Creature from the Black Lagoon

So Svengoolie last weekend showed Creature from the Black Lagoon (not The Creature from the Black Lagoon, which is how it always fools me, with that initial definite article, like Carpenters, the sister-and-brother act, not The Carpenters), and I watched it for the umpteenth time and enjoyed it just as much this umpteenth time as I ever have, going back to when it was shown on Four O’Clock Showtime on WFMJ, Channel 21, in Youngstown, Ohio, when I was, like, 12.

Every time I watch it, I seem to notice something new or find something new to think about in connection with it. This time, there were a couple of things.

Yes, the blaring horns that announce the appearance of the creature every time it shows up get old real fast, starting with the first time they intrude. Then there is the casual racism regarding the native “boys” who help out on the expedition and are basically food for the creature, but there’s no getting around that sort of stuff in pictures made before…well, before last year, I guess. Maybe the year before.

But one of the things that struck me strongly this time is that Creature from the Black Lagoon is basically a perfect script and, consequently, a perfect little movie. Everything fits together just as it should, with no wasted lines or dead time or empty bits. And part of the reason for that seems to me that, whether intentionally or not, it mimics or echoes King Kong from 20 years earlier. I can’t be the first person to have noticed this, although I’ve never read anyone comment on it before. But that’s a big clue as to why Creature from the Black Lagoon continues to be worth watching after all these years. The story is tight and smart, the ensemble characters work extremely well together, and—most important of all—Creature from the Black Lagoon, like King Kong, starts out being kind of typical or easygoing until it goes back in time and descends into nightmare territory. King Kong still delivers more strongly in this regard because it winds up putting all of its players into the middle of a monstrous madhouse, but Creature from the Black Lagoon nevertheless generally follows the Kong script and thereby delivers the goods. It is something of an anomaly from a stretch during the 1950s when science fiction/monster/horror pictures pretty much followed the template of living atrocities being the result of errant atomic radiation.

The movie opens with a model of the earth in outer space, with voice-over read from the Book of Genesis, and stock footage of volcanic explosions and stormy seas to remind us how unstable creation was, so you never know what Mother Nature is going to cough up from the shadows or from the deeps. Then we get scenes of an expedition deep upriver in the Amazon, an exciting paleontological find, and the ghastly murders of Luis and another “boy” by something with big old claws for hands. That’s all we see so far of the monster.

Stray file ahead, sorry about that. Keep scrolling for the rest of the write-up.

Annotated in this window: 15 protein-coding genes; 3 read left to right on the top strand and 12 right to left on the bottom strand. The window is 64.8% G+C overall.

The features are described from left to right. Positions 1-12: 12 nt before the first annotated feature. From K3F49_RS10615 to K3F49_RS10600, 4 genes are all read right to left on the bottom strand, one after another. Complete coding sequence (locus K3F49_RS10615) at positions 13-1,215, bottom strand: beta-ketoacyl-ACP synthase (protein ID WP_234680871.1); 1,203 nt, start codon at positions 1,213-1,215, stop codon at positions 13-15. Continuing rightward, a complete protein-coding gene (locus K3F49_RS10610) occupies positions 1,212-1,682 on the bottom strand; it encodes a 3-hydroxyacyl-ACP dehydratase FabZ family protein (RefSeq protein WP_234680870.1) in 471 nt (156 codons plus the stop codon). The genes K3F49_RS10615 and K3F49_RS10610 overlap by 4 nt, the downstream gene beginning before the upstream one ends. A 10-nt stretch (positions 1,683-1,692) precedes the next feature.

The picture starts to echo King Kong when we’re introduced to the main characters—the fetching Julia (later Julie) Adams, playing a scientist, Kay; her fiancé, David, played by Richard Carlson, at the time a name actor; and her boss, Mark, played by Richard Denning. Basically, they are Anne Darrow and Jack Driscoll alongside Denning playing the ambitious, unscrupulous asshole, a Carl Denham who this time runs a scientific institute and wants to make his name by claiming whatever it is in the Amazon that left behind the giant fossilized claw hand the older scientist brought to Denning’s institute for examination.

Adams is kept front and center at all times, just as Fay Wray is in King Kong. A beauty contest winner, Adams went to Hollywood following a brief modeling career and quickly landed roles in theatrical movies and television shows. She was a classic mid-century American beauty of Ava Gardner caliber, and her job in the movie is essentially to act as the object of lust for the primitive creature of the title, in the same way that Anne Darrow made King Kong’s top spin, even if he never quite could figure out why. That’s okay. The animal tension is the whole point. They are stand-ins for us, who are stuck in a  movie theater auditorium or on our couches at home.

The trip upriver moves at a sufficient pace, and we get the necessary lectures about the Devonian Age and how life moved from the sea to land and who knows what else might be out there, like the lungfish, which is one of God’s mistakes or Nature’s oddities. This the gradual build while we are ourselves basically in the Devonian Age, or at least the actors are.

Now, the build in Kong is so tight that when the nightmare monster appears, the picture takes off at super speed and never quite lets us catch our breath. Creature from the Black Lagoon does not suddenly zip off at super speed; it keeps to a gradually quickening pace and creates its own tension because of that, toying with us and intermittently interrupting the proceedings with that brassy explosion of noise and underwater views of the Gill Man.